Quantitative mass spectrometry of human reticulocytes reveal proteome-wide modifications during maturation.
Chu TTT., Sinha A., Malleret B., Suwanarusk R., Park JE., Naidu R., Das R., Dutta B., Ong ST., Verma NK., Chan JK., Nosten F., Rénia L., Sze SK., Russell B., Chandramohanadas R.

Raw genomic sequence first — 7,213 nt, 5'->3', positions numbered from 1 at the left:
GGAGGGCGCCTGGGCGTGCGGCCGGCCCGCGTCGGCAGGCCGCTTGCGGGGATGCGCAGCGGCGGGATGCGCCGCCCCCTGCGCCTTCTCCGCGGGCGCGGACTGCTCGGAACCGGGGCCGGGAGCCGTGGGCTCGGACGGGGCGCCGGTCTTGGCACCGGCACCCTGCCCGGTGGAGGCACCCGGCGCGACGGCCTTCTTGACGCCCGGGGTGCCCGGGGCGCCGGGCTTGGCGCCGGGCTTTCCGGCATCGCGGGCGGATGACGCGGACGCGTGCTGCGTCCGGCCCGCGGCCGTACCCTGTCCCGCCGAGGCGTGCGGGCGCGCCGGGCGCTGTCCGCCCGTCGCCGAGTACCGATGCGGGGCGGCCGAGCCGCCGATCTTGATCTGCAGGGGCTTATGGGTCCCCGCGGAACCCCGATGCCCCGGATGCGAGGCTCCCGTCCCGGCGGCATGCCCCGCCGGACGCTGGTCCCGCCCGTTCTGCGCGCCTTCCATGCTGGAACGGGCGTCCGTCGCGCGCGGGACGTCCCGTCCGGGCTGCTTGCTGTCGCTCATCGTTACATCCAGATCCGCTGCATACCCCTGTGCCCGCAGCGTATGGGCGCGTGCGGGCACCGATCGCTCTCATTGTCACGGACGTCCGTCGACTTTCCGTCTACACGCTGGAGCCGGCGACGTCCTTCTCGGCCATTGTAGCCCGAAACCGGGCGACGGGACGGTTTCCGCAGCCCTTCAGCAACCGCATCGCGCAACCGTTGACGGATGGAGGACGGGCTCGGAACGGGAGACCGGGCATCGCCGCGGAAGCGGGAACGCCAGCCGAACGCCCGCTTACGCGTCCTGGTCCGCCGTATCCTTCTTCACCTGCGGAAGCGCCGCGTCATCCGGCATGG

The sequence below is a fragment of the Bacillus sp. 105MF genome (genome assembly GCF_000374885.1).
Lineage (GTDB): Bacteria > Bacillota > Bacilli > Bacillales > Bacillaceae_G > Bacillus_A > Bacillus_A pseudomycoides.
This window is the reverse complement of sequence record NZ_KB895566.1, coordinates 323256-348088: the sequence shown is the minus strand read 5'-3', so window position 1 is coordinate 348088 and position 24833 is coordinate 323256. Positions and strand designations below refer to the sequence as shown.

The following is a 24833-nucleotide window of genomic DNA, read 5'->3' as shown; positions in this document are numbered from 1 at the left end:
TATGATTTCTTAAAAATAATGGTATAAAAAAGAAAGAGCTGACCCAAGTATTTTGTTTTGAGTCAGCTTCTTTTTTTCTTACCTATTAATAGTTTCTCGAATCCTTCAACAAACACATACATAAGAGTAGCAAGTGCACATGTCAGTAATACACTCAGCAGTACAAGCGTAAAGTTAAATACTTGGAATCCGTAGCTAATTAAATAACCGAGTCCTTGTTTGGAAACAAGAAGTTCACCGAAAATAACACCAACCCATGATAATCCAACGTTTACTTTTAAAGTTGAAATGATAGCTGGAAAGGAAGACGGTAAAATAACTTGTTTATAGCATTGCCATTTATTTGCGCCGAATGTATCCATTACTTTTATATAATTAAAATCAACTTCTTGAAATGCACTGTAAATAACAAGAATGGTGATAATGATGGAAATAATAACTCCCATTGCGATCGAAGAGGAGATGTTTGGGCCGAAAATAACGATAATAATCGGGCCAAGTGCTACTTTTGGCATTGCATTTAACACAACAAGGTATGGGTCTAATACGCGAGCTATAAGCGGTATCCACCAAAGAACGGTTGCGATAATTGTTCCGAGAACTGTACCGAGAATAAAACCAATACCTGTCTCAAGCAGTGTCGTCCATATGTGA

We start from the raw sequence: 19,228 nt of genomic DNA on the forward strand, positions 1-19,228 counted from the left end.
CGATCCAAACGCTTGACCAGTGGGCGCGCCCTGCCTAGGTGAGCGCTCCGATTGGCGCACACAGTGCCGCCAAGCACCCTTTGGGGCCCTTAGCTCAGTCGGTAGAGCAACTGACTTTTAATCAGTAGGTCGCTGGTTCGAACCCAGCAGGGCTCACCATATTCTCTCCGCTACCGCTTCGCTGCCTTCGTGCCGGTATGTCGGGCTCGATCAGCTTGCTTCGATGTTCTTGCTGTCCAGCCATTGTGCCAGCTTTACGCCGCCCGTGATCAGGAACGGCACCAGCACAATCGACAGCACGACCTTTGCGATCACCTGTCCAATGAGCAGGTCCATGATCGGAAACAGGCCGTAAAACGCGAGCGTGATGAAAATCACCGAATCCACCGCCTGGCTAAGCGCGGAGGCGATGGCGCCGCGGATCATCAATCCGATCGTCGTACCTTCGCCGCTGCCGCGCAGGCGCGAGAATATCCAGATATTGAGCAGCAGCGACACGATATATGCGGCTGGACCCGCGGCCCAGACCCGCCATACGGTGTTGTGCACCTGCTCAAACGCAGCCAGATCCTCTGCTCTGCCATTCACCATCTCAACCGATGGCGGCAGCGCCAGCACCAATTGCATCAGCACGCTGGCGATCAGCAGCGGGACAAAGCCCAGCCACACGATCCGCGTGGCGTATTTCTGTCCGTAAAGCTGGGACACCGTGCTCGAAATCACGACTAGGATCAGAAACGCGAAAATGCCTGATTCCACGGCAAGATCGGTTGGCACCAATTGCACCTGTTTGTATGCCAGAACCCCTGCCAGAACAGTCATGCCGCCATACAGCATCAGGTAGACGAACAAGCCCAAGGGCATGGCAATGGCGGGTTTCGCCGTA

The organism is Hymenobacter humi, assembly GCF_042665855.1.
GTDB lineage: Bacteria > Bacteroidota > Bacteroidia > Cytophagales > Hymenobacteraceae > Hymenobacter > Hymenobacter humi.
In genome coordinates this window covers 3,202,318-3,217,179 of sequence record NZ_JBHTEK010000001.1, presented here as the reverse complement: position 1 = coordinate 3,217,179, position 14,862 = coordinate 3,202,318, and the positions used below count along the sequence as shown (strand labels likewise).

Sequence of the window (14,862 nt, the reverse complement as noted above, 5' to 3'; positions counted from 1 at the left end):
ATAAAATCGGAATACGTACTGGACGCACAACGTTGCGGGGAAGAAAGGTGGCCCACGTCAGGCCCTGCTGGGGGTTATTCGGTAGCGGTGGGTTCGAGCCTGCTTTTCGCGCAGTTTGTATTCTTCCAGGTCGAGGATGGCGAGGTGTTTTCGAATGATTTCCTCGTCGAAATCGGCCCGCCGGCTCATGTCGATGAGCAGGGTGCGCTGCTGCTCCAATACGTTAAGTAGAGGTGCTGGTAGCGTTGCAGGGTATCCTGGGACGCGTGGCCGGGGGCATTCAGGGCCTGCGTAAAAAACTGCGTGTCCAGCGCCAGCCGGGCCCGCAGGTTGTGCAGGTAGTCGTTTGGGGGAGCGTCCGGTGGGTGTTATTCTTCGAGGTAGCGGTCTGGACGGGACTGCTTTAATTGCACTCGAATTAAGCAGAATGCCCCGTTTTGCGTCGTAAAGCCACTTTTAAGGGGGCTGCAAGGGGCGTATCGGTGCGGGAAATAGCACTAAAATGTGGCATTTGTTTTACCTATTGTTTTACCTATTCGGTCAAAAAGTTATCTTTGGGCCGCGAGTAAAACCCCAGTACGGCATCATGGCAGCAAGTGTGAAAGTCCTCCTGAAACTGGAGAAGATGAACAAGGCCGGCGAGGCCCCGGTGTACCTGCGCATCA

Erythropoiesis is marked by progressive changes in morphological, biochemical and mechanical properties of erythroid precursors to generate red blood cells (RBC). The earliest enucleated forms derived in this process, known as reticulocytes, are multi-lobular and spherical. As reticulocytes mature, they undergo a series of dynamic cytoskeletal re-arrangements and the expulsion of residual organelles, resulting in highly deformable biconcave RBCs (normocytes). To understand the significant, yet neglected proteome-wide changes associated with reticulocyte maturation, we undertook a quantitative proteomics approach. Immature reticulocytes (marked by the presence of surface transferrin receptor, CD71) and mature RBCs (devoid of CD71) were isolated from human cord blood using a magnetic separation procedure. After sub-fractionation into triton-extracted membrane proteins and luminal samples (isobaric tags for relative and absolute quantitation), quantitative mass spectrometry was conducted to identify more than 1800 proteins with good confidence and coverage. While most structural proteins (such as Spectrins, Ankyrin and Band 3) as well as surface glycoproteins were conserved, proteins associated with microtubule structures, such as Talin-1/2 and ß-Tubulin, were detected only in immature reticulocytes. Atomic force microscopy (AFM)-based imaging revealed an extended network of spectrin filaments in reticulocytes (with an average length of 48 nm), which shortened during reticulocyte maturation (average spectrin length of 41 nm in normocytes). The extended nature of cytoskeletal network may partly account for increased deformability and shape changes, as reticulocytes transform to normocytes.